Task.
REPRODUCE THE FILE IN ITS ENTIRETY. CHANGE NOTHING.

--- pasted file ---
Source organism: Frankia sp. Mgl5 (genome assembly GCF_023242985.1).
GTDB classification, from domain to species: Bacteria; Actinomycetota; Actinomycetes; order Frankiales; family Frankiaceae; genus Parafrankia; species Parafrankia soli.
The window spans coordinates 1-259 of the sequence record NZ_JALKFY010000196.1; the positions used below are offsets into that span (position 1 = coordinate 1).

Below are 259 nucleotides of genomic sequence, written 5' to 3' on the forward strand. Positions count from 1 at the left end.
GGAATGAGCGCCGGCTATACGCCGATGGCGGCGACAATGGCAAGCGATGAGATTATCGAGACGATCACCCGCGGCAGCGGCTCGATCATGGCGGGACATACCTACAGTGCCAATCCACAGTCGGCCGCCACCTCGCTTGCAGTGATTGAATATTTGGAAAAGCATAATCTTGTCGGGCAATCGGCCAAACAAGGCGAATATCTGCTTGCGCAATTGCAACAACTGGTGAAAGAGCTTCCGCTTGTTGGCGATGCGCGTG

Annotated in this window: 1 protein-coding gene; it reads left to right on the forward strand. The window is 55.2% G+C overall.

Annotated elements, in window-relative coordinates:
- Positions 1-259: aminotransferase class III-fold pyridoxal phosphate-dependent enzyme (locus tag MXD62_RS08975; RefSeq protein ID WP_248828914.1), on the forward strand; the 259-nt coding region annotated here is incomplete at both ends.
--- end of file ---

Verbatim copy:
Source organism: Frankia sp. Mgl5 (genome assembly GCF_023242985.1).
GTDB classification, from domain to species: Bacteria; Actinomycetota; Actinomycetes; order Frankiales; family Frankiaceae; genus Parafrankia; species Parafrankia soli.
The window spans coordinates 1-259 of the sequence record NZ_JALKFY010000196.1; the positions used below are offsets into that span (position 1 = coordinate 1).

Below are 259 nucleotides of genomic sequence, written 5' to 3' on the forward strand. Positions count from 1 at the left end.
GGAATGAGCGCCGGCTATACGCCGATGGCGGCGACAATGGCAAGCGATGAGATTATCGAGACGATCACCCGCGGCAGCGGCTCGATCATGGCGGGACATACCTACAGTGCCAATCCACAGTCGGCCGCCACCTCGCTTGCAGTGATTGAATATTTGGAAAAGCATAATCTTGTCGGGCAATCGGCCAAACAAGGCGAATATCTGCTTGCGCAATTGCAACAACTGGTGAAAGAGCTTCCGCTTGTTGGCGATGCGCGTG

Annotated in this window: 1 protein-coding gene; it reads left to right on the forward strand. The window is 55.2% G+C overall.

Annotated elements, in window-relative coordinates:
- Positions 1-259: aminotransferase class III-fold pyridoxal phosphate-dependent enzyme (locus tag MXD62_RS08975; RefSeq protein ID WP_248828914.1), on the forward strand; the 259-nt coding region annotated here is incomplete at both ends.